Researchers have discovered a new wheat gene that helps the plant adapt to different climates and maximise grain production.
The newly characterised VRN-D4 gene and its three counterpart genes which were earlier identified are crucial for understanding wheat vernalisation, the biological process requiring cold temperatures to trigger flower formation, the study said.
“The VRN-D4 gene and the other three vernalisation genes can be used by plant breeders to modify vernalization requirements as they work to develop wheat varieties that are better adapted to different regions or changing environments,” said study first-author Nestor Kippes from University of California, Davis in the US.
Wheat first appeared about 8,000 years ago in the coastal area of the Caspian Sea, where Europe and Asia converge. It quickly spread through both continents and now grows worldwide.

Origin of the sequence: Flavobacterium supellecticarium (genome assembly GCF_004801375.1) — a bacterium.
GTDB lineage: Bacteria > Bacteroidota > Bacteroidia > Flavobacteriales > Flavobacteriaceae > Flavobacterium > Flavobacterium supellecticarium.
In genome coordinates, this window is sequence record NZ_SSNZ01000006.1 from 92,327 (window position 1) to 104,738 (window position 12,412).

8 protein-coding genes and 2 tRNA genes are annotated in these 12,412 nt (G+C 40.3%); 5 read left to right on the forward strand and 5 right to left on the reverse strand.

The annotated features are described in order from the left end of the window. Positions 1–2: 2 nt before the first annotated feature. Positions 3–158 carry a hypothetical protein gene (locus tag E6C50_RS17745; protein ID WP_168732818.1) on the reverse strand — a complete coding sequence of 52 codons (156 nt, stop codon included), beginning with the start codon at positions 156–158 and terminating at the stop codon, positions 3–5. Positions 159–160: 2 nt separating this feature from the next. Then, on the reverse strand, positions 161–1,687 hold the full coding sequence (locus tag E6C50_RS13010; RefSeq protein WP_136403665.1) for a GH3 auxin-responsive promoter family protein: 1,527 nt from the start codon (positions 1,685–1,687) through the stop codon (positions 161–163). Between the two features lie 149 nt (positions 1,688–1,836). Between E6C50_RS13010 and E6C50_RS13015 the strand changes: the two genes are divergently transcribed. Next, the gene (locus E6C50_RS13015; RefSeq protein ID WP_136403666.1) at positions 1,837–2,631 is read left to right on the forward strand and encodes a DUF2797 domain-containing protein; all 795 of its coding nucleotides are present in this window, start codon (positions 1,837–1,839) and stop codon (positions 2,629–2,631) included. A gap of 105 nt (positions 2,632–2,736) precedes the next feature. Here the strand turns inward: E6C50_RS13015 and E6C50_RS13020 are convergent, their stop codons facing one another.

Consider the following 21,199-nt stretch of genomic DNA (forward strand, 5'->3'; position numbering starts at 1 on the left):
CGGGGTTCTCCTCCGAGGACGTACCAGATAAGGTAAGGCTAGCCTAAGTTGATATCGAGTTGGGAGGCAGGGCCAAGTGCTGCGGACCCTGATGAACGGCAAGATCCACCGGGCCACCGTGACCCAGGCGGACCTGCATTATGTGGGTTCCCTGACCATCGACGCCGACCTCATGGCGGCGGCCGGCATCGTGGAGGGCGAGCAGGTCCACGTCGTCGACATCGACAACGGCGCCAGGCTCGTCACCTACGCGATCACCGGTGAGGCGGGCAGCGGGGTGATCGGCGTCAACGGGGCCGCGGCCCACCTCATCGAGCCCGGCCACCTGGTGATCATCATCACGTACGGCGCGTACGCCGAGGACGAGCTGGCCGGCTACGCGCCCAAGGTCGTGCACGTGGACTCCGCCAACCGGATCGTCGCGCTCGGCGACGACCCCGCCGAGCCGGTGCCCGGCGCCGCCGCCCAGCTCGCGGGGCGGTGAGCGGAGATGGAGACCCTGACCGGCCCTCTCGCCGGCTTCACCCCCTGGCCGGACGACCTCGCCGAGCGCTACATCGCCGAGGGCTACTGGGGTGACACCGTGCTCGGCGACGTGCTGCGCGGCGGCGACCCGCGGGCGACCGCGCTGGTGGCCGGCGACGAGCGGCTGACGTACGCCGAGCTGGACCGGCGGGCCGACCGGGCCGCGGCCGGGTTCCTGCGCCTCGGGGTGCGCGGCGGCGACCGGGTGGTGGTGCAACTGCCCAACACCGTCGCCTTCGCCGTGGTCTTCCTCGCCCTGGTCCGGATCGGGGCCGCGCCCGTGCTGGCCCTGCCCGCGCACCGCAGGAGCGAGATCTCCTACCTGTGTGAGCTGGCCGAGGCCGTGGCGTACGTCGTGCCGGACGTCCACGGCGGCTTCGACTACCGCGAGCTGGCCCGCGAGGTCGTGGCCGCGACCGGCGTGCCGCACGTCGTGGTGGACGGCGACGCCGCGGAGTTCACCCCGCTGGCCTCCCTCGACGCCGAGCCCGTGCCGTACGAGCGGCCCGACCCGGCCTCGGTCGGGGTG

Scientists attribute its adaptability to its rapidly changing genome and the fact that most types of wheat have two or three sets of chromosomes.
“We are extremely interested in understanding the adaptive changes, especially vernalisation, which occurred in wheat during the early expansion of agriculture,” Kippes noted.
Because vernalization governs flowering time, it is important to a plant’s reproductive success and key to maximising grain production in wheat, barley and other cereal crops, Kippes explained.
Although the world produces more than 700 million tonnes of wheat annually, the rapidly growing global human population continues to press for even greater production of wheat and other staple crops.
The study was detailed online in the journal Proceedings of the National Academy of Sciences.